In today’s world, everyone is excited to know what will happen in future. Researchers have been developing sophisticated algorithms to forecast weather, earthquake, stock prices and whatnot. Nowadays, we are using forecasting in every domain. In this article, I will explain how we can do time series forecasting using Neural Networks.

Artificial Neural Networks are used as an alternative technique for time series forecasting as it has gained more popularity in recent years. Neural Networks are universal approximators. They can detect non-linear patterns and hidden information inside the data. They are data-driven and self-adaptive in nature.

Unlike statistical methods, we need not make any statistical assumptions. In statistical methods like ARIMA, we have to make sure that the time series is stationary. If the time series has seasonality, we have to use SARIMA, an extended version of ARIMA. But, we need not worry about that if we are using Neural Networks for forecasting. But, there are some variants of Neural Networks that we use only for seasonal time series. We will discuss in later parts of the article.

In this article, I will focus on explaining three variants of Neural Networks that are mainly used for time series forecasting. They are:

- Feedforward Neural Networks (FNN)
- Time lagged Neural Networks (TLNN)
- Seasonal Neural Networks (SANN)

**Feedforward Neural Networks (FNN)**:

The most used Artificial Neural Networks (ANN) are Feedforward Neural Networks (FNN) or Multilayer Perceptrons(MLPs). The word itself says that there will be multiple layers of perceptrons. The network consists of an input layer, hidden layer and output layer. The hidden layers can be more than 1. You can see the network architecture below:

Our aim is to forecast the next data point. So, the number of neurons in the output layer will be one. The number of neurons in the first layer is “p”, where p is the number of past time steps that need to be considered to forecast in ‘t+1’ time stamp. The number of units in the first layer and hidden layer can be selected by hit and trial method. If we have domain knowledge of the data, we can select ‘p’ easily. Otherwise, we can try a different combination of ‘p’ and ‘q’ values and select based on model performance.

The output ‘x_t+1’ depends on the previous ‘p’ time steps (x_t-p+1, x_t-p+2, … x_t), which is the non-linear mapping from previous ‘p’ inputs to the output. Most commonly, sigmoid is used as the activation function at each neuron, which causes non-linearity in the network. The cost function used is Mean squared error (MSE).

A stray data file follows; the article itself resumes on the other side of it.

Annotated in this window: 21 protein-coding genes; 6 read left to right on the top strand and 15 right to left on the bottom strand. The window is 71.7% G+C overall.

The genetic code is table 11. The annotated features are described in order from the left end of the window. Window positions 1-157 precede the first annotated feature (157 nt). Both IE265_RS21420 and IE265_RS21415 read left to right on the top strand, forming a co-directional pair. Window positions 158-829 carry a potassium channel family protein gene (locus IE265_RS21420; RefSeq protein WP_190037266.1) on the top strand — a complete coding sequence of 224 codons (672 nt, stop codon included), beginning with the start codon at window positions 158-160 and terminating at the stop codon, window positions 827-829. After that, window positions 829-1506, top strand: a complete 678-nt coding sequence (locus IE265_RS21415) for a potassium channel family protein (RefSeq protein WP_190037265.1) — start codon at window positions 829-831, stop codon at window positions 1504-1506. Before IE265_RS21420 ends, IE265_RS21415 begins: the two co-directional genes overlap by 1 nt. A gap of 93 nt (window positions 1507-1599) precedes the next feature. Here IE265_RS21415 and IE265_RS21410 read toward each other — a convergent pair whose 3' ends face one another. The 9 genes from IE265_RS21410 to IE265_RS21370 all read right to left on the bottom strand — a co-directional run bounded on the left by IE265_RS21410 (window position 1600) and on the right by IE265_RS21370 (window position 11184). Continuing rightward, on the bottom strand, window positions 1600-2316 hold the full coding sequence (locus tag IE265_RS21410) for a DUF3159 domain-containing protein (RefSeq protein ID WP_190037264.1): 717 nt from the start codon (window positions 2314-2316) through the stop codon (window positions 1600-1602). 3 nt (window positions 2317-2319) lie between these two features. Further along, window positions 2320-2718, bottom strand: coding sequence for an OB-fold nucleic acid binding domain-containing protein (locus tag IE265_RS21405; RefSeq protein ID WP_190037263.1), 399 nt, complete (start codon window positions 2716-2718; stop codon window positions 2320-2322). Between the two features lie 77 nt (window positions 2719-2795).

**Time lagged Neural Networks (TLNN)**:

This is one of the variants of FNN. In addition to previous ‘p’ time steps, we also use time steps at different lags. Let’s say, the seasonality is 12. The output x_t+1 depends on the previous ‘p’ time steps (x_t-p+1, x_t-p+2, … x_t) and x_t-s. This helps us to capture the information at the previous season too.

If s=12 and p=3, then x_t+1 depends on (x_t-12, x_t-2, x_t-1 and x_t). We can also use x_t-13, x_t-14,..etc. It completely depends on us which time steps to choose based on the data. We have to do a lot of experiments to come up with a good set of parameters.

**Seasonal Neural Networks (SANN)**:

The Seasonal Neural Networks is used mainly for seasonal time series data. Unlike traditional approaches like SARIMA, we can discover the seasonal patterns in the time series data, without removing them.

If you observe the above architecture, we are forecasting the next ‘s’ time steps using the previous ‘s’ time steps as input. We should appropriately select the parameter ‘s’. If we are forecasting weather, we should ideally choose ‘s’ as 12. If the seasonality of the time series changes for each quarter, we should choose ‘s’ as 4.

We learnt about the different architectures that can be used for time series forecasting. These are some of the most used Neural Networks. Selecting the appropriate network will need a lot of data analysis and domain knowledge. We should also make sure that the network doesn’t overfit on the training data to avoid poor results. We can use regularization or dropout to avoid this. It also happens when we have less training data. So, spend some time in collecting a sufficient amount of data.

As the technology is growing, researchers have come up with different architectures like Recurrent Neural Networks (RNNs), Long Short Term Memory (LSTM). The RNNs and LSTM are mainly used for time-dependent data like time series, text, speech..etc. When compared with the above Neural Networks, researchers have proved that LSTM gives more accurate results.

I have created a detailed Kaggle kernel, in which I have used “Pune precipitation data” and compared the performance of FNN, TLNN, SANN and LSTM. LSTM outperformed all the other networks. I have also provided Python code, which automatically selects the number of neurons too. Do check the below mentioned kernel.

References:

- Research paper: An Introductory Study on Time Series Modeling and Forecasting
- Kaggle kernel: Time Series Analysis - Artificial Neural Networks

I hope you got some idea of time series forecasting using Artificial Neural Networks. If you have any queries, comment in the comments section below. I would be more than happy to answer your queries.

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